Vindya Gunawardana
5 min readOct 22, 2017

Spring XML Configuration using Setter Injection :

Pre-requisites :

  • Java 8 or above
  • Spring framework 5.0.0 RELEASE (5.X)
  • Eclipse IDE (spring sts-3.9.X.RELEASE IDE is preferred)
  • Apache maven as the build tool

You can find the total project implementation in my github repository. Check it out through this url :

First, create a Maven Project and select an archetype(or you can simply skip it by creating a simple project). Then provide suitable group Id and artifact Id. (Hope you know basics of maven :)). You’ll be ended up getting the following project hierarchy.

Figure 1 : Maven Project Structure

As you can see Java compiler is set to J2SE -1.5 , (which is default to IDE ), you have to set it to Java 8. It can be done by adding maven compiler plugin.

Also, we have to download all the spring dependencies through maven, to our project to work with. So the Figure 2 represents, how you can add both plugin and dependency right into your project.

Figure 2 : pom.xml file

This is a layered application with Model, Repository and Service layers, though it does not wrap up with proper tier separations.

First, go with your real entity, create a Model Class called “CarManufacturer” and generate getters and setters for its two properties.

Figure 3 : CarManufacturer Model Class

Next move is to create Repository class and extract its interface out of that. This is actually the data layer of the application and it has been implemented a method to extract all the car manufactures as an ArrayList.

Figure 4 : Repository Implementation class
Figure 5 : Extracted interface from the implementation

Then move to the Service Class which will be accessed by the application test class directly. First, I would like to go with the typical J2EE manner (Figure 6) , before dressing it up with Spring Framework. You can apparently see, service is tightly bound to the data layer implementation. And all the data is hard-coded in that repository class (Figure 4). That is where Spring can help us :)

Figure 6 : Service Implementation Class without Spring

Let’s dress up this service class with Spring. There are two types of injections we can use ;

  • Setter Injection
  • Constructor Injection

In this tutorial , I have only focused on the Setter Injection.

Figure 7 : Service Implementation Class with Spring

So as in the Figure 7, you have to delete direct object initialization to its interface and generate a setter method relevant to that property. Next extract the interface out of this Service Implementation class. (CarManufacturerServiceImpl)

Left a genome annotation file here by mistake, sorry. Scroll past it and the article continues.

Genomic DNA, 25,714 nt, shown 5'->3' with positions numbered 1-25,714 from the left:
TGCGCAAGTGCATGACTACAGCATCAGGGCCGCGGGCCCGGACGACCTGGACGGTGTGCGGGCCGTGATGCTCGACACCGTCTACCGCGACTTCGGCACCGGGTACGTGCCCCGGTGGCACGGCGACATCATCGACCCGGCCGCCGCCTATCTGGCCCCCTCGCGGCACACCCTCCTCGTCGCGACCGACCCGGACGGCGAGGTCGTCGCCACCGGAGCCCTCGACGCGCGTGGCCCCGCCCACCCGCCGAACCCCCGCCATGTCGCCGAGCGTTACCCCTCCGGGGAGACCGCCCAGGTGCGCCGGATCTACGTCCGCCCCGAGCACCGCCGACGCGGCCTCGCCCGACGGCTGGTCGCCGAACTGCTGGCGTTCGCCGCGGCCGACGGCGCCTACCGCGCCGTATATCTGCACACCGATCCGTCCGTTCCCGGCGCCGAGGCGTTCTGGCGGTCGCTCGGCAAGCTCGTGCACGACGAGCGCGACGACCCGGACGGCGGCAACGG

Figure 8 : CarManufacturerService Interface

Then you have to come up with the applicationContext.xml file which is the root file for all the configurations of spring to be in action. The name can be anything. But as the standard, applicationContext.xml is preferred. You have to address all the bean definitions and dependencies in here. Add your configuration file under src>main >resources conventionally. manufacturer property in CarManufacturerServiceImpl, will be wired by Spring automatically, to its reference class through the setter method declared in CarManufacturerServiceImpl.

Figure 9 : applicationContext.xml File

Finally it is time to write Application class with the main method to test our whole application.

So if it were not along with Spring, you would have written the code by using “program to interface not for object” concept. Refer Figure 10 implementation. Yeah, you can say it’s a good approach since it will definitely lead removing unnecessary coupling between classes. But still, the interface is tightly bound to its implementation. So Spring approach is better to be considered.

Figure 10 : ApplicationTest class without Spring

Now it’s time to write the code with Spring approach. The bean definitions in applicationContext.xml (as in Figure 9) will replace,new keyword which will lead to hard-coded interface references.

Figure 11 : Application Test class with Spring

Above ClassPathXmlApplicationContext in 11) will find the class path of the implemented spring configuration file, passed through a string value ( applicationContext.xml ) which will allow us to access its defined beans. Since we use Maven as the build tool, it will compile our file into the application root directory, so we don’t need to give any specific path for that.

Hope you guys could clearly understand the concept behind the Spring Setter injection using xml configuration and how it goes in action. This will really help to keep separated all our configurations from the business logic, so that you can easily focus only on your business implementation. Also, this will be a big advantage when you really need to change the environment say, from development to testing in big projects, since you don’t need to recompile your code repetitively at all.

Find the total project implementation at github :